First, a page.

The Futurity Cocktail Offers a Sip of Yesterday’s Tomorrow
The first reference to the Futurity Cocktail I can find dates to 1898, when it was described in the New York Herald as one of the “cocktails that are in favor.” Well, okay. What wasn’t in favor as the century closed and the cocktail’s golden age reached its apogee.
The recipe has remained largely unchanged since it first appeared, though grenadine crept into it in the early 20th century and persisted—grenadine was very wily back then.
The Futurity was described as made of “sloe gin and Italian vermouth, to which is added a very little of Angostura bitters.” It was one of those classes of drinks that never really disappeared yet never really caught on. The recipe has remained largely unchanged since it first appeared, though grenadine crept into it in the early 20th century and persisted—grenadine was very wily back then. The drink managed to survive Prohibition, and even rode a small wave of popularity in the years following Repeal.
It’s an intriguing cocktail on a number of counts. For starters, there’s the name. It has a modern, alluring ring to it, so it might come as a surprise that the word “futurity” has been around since at least Shakespeare, who was credited for first using it in print. (Sir Walter Scott may have had the best usage, however, when he described events that had not yet happened as “still in the womb of futurity.”)
Still, “futurity” sounds modern and, well, futuristic. It’s in decided contrast to most other words we employ to describe the alluring vastness of the future, all of which have the intonations of a musty-smelling lawyer trapped in the catacombs of history: “hereafter,” “forthcoming,” “henceforward,” “by-and-by,” and “in the fullness of time.”
Drinking a cocktail perpetually in the future has strong appeal, because under obscure laws it means the drinker will never age. At least, that’s my interpretation. Except there’s this: This cocktail was surely named not after the future, but after a type of horse race. Horses that may not even be born yet can be entered in a race that takes place some years hence. This is called a futurity. Futurities also exist for dogs, barrel-racing ponies, and Texas longhorns. This sadly takes it out of the realm of clean futurism and science fiction, and gives it the earthy aroma of a stable.
As such, the Futurity joins with other drinks whose names derive from horse-racing culture, including the Saratoga, the Jockey Club, and the Man o’ War. Some accounts suggest that the Futurity Cocktail was once as popular at the Kentucky Derby as the Mint Julep (now the “official drink” of the Derby), but evidence supporting this is more rare than Triple Crown winners. The quiet if dogged persistence of the Futurity Cocktail can be ascribed to one simple fact: It’s a fine drink. It’s tart and tangy, and anchored by a dark, vermouthy ballast. What’s more, it makes an excellent showcase for sloe gin, a spirit that’s about as distant from the future as is possible.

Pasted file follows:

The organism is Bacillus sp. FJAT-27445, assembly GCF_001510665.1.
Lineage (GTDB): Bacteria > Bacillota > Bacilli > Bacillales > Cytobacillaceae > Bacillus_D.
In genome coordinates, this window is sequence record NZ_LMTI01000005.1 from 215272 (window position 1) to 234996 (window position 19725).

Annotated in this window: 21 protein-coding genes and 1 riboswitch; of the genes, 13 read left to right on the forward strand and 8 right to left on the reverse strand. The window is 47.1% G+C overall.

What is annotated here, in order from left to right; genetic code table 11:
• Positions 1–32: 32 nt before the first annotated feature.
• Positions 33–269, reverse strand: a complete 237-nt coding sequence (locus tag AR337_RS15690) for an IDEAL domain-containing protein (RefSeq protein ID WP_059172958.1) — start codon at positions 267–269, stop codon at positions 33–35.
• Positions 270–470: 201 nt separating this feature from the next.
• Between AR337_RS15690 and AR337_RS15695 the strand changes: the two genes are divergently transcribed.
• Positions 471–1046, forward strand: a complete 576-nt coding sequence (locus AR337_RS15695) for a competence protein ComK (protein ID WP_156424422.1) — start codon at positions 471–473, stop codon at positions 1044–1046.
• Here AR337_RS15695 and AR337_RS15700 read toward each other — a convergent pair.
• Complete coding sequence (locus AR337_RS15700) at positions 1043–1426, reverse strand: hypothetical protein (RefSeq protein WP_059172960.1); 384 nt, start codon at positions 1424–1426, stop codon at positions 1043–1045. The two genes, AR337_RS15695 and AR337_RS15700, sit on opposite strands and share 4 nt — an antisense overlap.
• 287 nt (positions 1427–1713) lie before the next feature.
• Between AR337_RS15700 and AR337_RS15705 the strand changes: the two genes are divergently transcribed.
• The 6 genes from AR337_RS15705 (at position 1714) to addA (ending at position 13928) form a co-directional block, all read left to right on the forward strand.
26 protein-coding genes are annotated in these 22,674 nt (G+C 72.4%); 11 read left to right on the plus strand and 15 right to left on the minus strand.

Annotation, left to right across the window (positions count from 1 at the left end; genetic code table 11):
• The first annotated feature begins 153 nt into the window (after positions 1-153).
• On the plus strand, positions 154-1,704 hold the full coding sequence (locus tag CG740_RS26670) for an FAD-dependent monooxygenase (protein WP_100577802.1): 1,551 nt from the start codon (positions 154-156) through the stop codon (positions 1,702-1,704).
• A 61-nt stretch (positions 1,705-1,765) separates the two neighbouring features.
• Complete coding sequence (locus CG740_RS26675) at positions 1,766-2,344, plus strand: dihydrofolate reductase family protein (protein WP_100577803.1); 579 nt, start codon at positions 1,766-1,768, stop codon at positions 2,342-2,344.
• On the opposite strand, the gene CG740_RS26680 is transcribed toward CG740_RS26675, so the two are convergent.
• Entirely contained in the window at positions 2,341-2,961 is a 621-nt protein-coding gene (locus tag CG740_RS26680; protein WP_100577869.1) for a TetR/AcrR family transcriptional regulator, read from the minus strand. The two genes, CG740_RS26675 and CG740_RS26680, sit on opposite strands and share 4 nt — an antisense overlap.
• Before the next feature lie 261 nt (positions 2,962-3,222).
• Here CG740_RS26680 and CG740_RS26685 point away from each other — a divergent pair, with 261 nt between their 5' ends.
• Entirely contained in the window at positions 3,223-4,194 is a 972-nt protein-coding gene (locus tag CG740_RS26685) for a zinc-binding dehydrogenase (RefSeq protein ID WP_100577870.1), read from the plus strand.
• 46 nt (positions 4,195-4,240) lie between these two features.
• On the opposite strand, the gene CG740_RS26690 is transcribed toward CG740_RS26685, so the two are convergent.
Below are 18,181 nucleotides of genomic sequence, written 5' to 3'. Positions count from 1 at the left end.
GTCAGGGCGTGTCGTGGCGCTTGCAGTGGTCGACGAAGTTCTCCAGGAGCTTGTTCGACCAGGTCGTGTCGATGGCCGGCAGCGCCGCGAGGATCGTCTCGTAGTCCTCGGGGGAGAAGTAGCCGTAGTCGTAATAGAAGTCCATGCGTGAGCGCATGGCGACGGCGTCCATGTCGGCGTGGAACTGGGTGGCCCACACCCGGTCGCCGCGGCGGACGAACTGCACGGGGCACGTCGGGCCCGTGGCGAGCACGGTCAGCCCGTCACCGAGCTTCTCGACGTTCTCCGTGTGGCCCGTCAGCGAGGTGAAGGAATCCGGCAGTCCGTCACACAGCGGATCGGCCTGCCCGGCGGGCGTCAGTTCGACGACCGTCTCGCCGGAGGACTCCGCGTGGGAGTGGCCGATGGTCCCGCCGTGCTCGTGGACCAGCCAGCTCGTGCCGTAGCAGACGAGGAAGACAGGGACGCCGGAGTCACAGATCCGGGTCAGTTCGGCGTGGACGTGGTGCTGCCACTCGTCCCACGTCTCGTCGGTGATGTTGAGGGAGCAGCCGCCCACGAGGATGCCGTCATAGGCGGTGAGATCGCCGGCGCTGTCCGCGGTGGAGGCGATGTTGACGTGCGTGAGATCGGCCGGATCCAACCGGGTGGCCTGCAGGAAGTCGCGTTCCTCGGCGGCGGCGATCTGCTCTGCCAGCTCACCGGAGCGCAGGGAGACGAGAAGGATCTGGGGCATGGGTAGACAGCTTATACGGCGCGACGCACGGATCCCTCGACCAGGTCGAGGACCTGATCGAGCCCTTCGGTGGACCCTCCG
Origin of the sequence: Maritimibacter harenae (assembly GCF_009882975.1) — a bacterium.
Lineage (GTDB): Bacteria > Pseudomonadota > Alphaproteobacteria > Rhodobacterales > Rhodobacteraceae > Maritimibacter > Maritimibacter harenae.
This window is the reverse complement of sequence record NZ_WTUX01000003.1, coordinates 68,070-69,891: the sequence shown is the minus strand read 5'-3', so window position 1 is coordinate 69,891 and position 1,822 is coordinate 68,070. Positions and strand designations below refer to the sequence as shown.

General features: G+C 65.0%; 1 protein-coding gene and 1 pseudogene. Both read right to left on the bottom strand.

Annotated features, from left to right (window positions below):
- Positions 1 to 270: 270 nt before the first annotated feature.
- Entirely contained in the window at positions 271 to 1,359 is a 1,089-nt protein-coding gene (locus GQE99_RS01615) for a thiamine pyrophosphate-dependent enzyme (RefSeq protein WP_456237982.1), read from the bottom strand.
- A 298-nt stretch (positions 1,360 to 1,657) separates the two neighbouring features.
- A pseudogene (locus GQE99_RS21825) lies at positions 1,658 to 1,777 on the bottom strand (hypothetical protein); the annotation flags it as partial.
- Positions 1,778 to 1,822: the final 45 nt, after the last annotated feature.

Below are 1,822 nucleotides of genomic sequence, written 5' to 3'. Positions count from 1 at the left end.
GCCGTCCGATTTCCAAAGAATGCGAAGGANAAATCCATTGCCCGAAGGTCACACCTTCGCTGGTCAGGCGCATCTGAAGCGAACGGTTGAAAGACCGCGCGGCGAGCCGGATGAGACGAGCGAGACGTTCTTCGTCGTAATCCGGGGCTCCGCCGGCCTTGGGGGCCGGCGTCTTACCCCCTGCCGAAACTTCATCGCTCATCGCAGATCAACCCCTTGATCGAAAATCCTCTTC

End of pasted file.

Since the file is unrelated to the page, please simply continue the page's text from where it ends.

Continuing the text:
It’s a fine drink. It’s tart and tangy, and anchored by a dark, vermouthy ballast.
Sloe gin emerged several centuries ago from British farmhouse kitchens. Farmers would take cheap, inexpertly made gin and render it more palatable by infusing it with various fruits and berries. Among the most popular was the sloe berry, a tart, plummy fruit that grew on shrubby blackthorn trees related to the rose bush, and native to much of Europe and parts of Asia and northern Africa.
Other homemade flavored gins fell out of favor as the modern 20th century progressed, but sloe gin somehow survived, moving from home kitchen to commercial distiller. Plymouth Sloe Gin first appeared in 1883 and has long been a standard-bearer in the category. “Sloe Gin Wins Following with Peculiar Flavor,” read one 1936 headline from The Sacramento Bee. (“Sloe gin drinks have attained unusual popularity in Sacramento,” the article noted, “partly because of the berry tang this type of liquor possesses.”)
Sloe gin has since weathered peaks and valleys, although mostly it has lingered in valleys, fiercely loved by few and ignored by everybody else. It has never been celebrated with fireworks but has rather been a lone sparkler in the gloaming, never sputtering out but never emitting enough light to cast a shadow. For generations, it has been largely relegated to ankle-height shelves at liquor stores.
The craft cocktail revival and its embrace of all liquors antiquated and extinct have fueled a modest revival. Plymouth Sloe Gin was revived in the late 1990s, and in 2004, craft cocktail pioneer Audrey Saunders wrote that she eagerly awaited its U.S. arrival (which didn’t come until 2008), adding that it’s “a fantastic winter warmer on its own and wonderful in a cocktail such as the Bramble.” Distillers such as Hayman’s, Sipsmith, Spirit Works, Fords, and Monkey 47 have released their own sloe gins.
When the Kentucky Derby rolls around this spring, I’d urge you to consider an alternative to the regal but weary Mint Julep to elevate your viewing pleasure.
When the Kentucky Derby rolls around this spring, I’d urge you to consider an alternative to the regal but weary Mint Julep to elevate your viewing pleasure. Yes, it may be sacrilege to cast bourbon aside in favor of what writer Kingsley Amis claimed was the “only all-English liqueur.” Yet Amis added that it was often drunk by riders “before going off to hunt the jolly old fox,” giving it a connection to a noble, equine past.
Also, I believe that a few sips of a Futurity will grant you visions of the future, which may well enable you to foresee the Derby’s winner. Enjoy your early retirement.
The post The Futurity Cocktail Offers a Sip of Yesterday’s Tomorrow appeared first on Imbibe Magazine.